Funny on the fly
Improv groups to present free comedy show at College Misericordia
By: Mary Therese Biebel
Say 'ostrich,' and members of the improv comedy team Rare Bird Show might act as if they're burying their heads in the sand. Or they might pretend to be ostriches who can take off for outer space. Or ostriches who turn into vicious predators. Or ostriches racing to vacuum the rugs.
"Because it's improv, you never know what will happen," said Matt Holmes, a former Mountain Top resident who co-founded the group in 2003.
The only rule seems to be that Rare Bird Show will take a simple suggestion from the audience - it could be a word like 'cat' or 'hat' or 'chair' - and devote an entire show to building on that word. Interested? You can see for yourself how it works tomorrow night at College Misericordia in Dallas Township, where the Philadelphia-based Rare Bird Show and New York City-based Rogue Elephant group will present two separate, half-hour comedy shows.
Rogue Elephant also includes a member with local ties, Nate Smith, formerly of Bear Creek, and uses the same 'long-form' comic strategy of taking one audience suggestion and stretching and exploring it as far as it will go. This could mean you'll see the actors flapping their arms and swooping around to impersonate the kind of bat that flies, or they could re-enact a baseball game to bring a wooden bat into play or ...well, just about anything might happen. And, no, the team doesn't huddle and start muttering, "OK, the theme is winter. Let's all pantomime skiing," or "Let's show the coldness and isolation of winter." Someone just launches a performance - and the other players follow his or her lead.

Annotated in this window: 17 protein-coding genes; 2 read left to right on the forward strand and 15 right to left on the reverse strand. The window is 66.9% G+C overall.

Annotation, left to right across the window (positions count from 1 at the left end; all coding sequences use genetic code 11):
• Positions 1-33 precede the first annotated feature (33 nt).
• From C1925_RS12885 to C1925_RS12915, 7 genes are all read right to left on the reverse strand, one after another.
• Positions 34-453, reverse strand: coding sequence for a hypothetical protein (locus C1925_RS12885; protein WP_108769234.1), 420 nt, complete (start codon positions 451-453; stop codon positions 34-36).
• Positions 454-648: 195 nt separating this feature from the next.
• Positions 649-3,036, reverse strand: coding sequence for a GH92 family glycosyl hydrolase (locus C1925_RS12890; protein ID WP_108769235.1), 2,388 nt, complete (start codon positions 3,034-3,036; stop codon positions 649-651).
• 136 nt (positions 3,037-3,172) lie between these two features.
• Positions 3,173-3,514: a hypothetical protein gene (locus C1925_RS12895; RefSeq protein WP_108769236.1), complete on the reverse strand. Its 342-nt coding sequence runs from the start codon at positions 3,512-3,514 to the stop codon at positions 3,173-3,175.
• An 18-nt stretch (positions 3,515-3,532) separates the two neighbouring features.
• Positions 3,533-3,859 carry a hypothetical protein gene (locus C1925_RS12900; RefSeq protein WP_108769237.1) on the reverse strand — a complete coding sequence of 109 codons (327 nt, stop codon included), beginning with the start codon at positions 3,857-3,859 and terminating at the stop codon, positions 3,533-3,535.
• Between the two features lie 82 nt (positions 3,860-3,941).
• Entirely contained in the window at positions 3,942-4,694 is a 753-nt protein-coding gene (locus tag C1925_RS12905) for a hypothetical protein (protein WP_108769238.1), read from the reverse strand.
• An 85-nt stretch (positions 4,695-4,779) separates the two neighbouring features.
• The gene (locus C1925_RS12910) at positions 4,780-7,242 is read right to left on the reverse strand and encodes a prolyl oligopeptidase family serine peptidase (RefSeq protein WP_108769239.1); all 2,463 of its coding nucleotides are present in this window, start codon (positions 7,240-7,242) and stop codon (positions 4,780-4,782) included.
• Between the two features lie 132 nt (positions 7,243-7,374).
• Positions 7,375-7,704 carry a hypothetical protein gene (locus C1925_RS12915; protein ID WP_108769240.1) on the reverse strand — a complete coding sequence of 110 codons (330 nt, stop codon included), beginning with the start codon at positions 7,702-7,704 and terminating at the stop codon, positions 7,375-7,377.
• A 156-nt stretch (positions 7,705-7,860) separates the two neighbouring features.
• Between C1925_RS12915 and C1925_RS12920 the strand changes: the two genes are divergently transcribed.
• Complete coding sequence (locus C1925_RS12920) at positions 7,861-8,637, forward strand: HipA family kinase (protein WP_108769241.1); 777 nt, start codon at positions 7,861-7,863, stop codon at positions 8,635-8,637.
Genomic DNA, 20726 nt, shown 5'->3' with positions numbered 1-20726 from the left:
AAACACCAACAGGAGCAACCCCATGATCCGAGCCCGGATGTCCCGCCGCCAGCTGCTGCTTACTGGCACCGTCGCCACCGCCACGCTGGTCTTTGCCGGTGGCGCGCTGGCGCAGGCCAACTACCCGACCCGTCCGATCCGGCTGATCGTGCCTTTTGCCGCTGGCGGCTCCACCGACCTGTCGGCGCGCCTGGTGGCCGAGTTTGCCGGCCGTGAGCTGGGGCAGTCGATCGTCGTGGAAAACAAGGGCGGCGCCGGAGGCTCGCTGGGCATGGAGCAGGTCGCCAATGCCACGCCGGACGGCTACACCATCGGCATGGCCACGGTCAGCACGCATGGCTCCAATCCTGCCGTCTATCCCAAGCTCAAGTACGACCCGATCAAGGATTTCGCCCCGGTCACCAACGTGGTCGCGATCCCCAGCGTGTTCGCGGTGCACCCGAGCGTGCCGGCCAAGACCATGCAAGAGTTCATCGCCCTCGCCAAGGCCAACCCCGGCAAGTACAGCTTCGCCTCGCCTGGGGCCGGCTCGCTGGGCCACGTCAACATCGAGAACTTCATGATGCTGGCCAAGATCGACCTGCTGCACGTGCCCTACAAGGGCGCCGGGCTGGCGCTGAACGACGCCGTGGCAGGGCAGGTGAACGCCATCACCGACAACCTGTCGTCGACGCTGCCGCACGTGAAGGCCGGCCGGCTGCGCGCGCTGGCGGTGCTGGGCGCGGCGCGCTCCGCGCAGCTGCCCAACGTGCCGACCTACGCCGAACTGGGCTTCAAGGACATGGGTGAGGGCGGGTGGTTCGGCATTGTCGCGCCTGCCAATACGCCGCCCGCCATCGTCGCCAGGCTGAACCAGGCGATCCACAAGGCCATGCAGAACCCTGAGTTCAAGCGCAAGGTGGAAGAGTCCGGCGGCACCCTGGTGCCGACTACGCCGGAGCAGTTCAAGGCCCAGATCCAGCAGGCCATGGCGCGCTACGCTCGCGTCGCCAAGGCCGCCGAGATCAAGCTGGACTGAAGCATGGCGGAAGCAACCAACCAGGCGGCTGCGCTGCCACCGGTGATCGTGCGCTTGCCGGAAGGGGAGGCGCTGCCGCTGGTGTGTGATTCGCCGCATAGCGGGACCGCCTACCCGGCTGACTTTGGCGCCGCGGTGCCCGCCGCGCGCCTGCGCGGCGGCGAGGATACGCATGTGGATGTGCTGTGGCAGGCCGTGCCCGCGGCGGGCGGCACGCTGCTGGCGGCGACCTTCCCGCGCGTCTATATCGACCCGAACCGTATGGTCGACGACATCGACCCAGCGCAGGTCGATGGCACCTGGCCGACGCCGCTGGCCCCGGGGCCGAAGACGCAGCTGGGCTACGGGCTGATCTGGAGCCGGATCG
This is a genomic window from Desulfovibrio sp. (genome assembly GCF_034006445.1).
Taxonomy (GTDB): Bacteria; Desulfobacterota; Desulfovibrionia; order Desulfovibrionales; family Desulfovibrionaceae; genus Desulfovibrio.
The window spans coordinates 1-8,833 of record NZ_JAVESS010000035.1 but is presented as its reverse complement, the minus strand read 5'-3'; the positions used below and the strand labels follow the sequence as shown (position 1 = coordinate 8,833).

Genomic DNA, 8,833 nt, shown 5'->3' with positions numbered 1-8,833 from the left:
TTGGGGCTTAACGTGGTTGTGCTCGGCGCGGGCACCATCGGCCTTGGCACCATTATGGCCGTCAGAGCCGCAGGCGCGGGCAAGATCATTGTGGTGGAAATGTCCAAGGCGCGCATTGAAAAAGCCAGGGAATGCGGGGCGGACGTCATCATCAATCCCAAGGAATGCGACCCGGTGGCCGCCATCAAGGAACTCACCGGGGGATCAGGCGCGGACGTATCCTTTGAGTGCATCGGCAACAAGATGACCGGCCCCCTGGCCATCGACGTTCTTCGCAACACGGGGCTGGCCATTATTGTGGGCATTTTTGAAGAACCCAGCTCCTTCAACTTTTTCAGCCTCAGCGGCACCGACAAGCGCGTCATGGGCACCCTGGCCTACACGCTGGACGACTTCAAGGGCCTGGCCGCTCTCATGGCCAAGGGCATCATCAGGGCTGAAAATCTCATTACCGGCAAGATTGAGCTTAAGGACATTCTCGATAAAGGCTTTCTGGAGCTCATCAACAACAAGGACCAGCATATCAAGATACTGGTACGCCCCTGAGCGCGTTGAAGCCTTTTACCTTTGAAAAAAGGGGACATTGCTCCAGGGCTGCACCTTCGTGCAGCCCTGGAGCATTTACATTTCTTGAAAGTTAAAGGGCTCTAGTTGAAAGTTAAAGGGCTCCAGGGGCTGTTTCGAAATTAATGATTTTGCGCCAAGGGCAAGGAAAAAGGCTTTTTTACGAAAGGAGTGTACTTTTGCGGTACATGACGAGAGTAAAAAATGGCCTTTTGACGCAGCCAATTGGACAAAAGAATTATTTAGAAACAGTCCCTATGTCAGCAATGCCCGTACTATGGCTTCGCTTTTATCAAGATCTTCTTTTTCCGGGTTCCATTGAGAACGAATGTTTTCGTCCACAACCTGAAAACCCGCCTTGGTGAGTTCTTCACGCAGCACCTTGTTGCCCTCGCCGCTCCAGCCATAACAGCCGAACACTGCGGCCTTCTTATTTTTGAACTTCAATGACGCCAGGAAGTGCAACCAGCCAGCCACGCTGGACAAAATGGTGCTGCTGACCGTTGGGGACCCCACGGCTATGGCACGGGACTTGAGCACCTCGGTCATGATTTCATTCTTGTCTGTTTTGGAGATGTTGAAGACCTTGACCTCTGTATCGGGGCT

"We jump and figure it out as we're falling," said Smith, who graduated from Coughlin High School in 1996. "We just kind of follow wherever the show goes.
"If somebody starts, you follow what they started and abandon your own idea. That's part of the fun of it." Also part of the fun is just doing crazy things on stage. "I was the host of a European version of 'Wheel of Fortune' in one scene," Smith said. "I've done scenes in complete gibberish."
Though improv is ad-libbed, Holmes said Rare Bird Show meets each week "to come up with ideas off the top of our heads and get a feel for how the other people in the group work and think and act and move."
How do the members of his team think and move? Someone asked them to describe their personal styles in one word, Holmes remembered, and "Alexis (Simpson) blurted out 'Robot, Pirate, Ninja.'
"I was surprised at how astute that observation was," said Holmes, who graduated from Crestwood High School in 1998. "I'm the robot, very methodical, almost like I'm trying to find a code for funny. Alexis is the pirate. She attacks the scene and smuggles the funny out. Nathan (Edmondson) is the ninja. He'll stealthily go in and surprise you with something amazing.
"I think one of the great things about Rare Bird Show is the combination of three different kinds of energies. We're a fun-loving group. We definitely try different things and don't limit ourselves to one style of humor. Each show can be different, depending on audience and venue and the suggestion.
In making arrangements for the show at Misericordia, Holmes said, "We haven't had any discussions about keeping it PG or PG-13, (but) it's probably not for children." "You can expect the show to be spontaneous and maybe a little weird."